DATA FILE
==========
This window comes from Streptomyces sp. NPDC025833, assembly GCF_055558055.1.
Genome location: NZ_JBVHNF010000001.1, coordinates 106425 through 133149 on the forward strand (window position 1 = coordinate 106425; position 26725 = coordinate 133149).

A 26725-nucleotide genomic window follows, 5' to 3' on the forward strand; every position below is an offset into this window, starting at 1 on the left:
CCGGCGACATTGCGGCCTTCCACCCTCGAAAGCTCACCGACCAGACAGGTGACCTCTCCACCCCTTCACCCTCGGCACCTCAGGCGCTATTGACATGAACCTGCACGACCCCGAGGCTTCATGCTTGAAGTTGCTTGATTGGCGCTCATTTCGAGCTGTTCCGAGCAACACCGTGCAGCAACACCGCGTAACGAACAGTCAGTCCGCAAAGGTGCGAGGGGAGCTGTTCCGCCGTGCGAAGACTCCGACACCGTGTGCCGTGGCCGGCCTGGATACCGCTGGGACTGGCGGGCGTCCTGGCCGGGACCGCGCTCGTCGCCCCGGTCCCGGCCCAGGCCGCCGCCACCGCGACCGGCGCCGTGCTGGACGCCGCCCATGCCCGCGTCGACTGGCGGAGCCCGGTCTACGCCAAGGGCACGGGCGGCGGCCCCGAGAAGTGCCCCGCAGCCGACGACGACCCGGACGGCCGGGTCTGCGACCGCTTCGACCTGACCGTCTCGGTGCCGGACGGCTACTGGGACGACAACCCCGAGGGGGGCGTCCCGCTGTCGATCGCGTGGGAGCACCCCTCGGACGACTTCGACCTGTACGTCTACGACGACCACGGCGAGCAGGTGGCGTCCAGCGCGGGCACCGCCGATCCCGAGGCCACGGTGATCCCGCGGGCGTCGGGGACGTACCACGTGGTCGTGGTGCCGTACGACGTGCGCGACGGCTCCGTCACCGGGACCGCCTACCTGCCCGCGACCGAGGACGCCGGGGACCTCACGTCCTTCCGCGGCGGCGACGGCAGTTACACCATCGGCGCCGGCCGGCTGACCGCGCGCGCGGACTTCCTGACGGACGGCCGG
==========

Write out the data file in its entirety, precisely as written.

This window comes from Streptomyces sp. NPDC025833, assembly GCF_055558055.1.
Genome location: NZ_JBVHNF010000001.1, coordinates 106425 through 133149 on the forward strand (window position 1 = coordinate 106425; position 26725 = coordinate 133149).

A 26725-nucleotide genomic window follows, 5' to 3' on the forward strand; every position below is an offset into this window, starting at 1 on the left:
CCGGCGACATTGCGGCCTTCCACCCTCGAAAGCTCACCGACCAGACAGGTGACCTCTCCACCCCTTCACCCTCGGCACCTCAGGCGCTATTGACATGAACCTGCACGACCCCGAGGCTTCATGCTTGAAGTTGCTTGATTGGCGCTCATTTCGAGCTGTTCCGAGCAACACCGTGCAGCAACACCGCGTAACGAACAGTCAGTCCGCAAAGGTGCGAGGGGAGCTGTTCCGCCGTGCGAAGACTCCGACACCGTGTGCCGTGGCCGGCCTGGATACCGCTGGGACTGGCGGGCGTCCTGGCCGGGACCGCGCTCGTCGCCCCGGTCCCGGCCCAGGCCGCCGCCACCGCGACCGGCGCCGTGCTGGACGCCGCCCATGCCCGCGTCGACTGGCGGAGCCCGGTCTACGCCAAGGGCACGGGCGGCGGCCCCGAGAAGTGCCCCGCAGCCGACGACGACCCGGACGGCCGGGTCTGCGACCGCTTCGACCTGACCGTCTCGGTGCCGGACGGCTACTGGGACGACAACCCCGAGGGGGGCGTCCCGCTGTCGATCGCGTGGGAGCACCCCTCGGACGACTTCGACCTGTACGTCTACGACGACCACGGCGAGCAGGTGGCGTCCAGCGCGGGCACCGCCGATCCCGAGGCCACGGTGATCCCGCGGGCGTCGGGGACGTACCACGTGGTCGTGGTGCCGTACGACGTGCGCGACGGCTCCGTCACCGGGACCGCCTACCTGCCCGCGACCGAGGACGCCGGGGACCTCACGTCCTTCCGCGGCGGCGACGGCAGTTACACCATCGGCGCCGGCCGGCTGACCGCGCGCGCGGACTTCCTGACGGACGGCCGG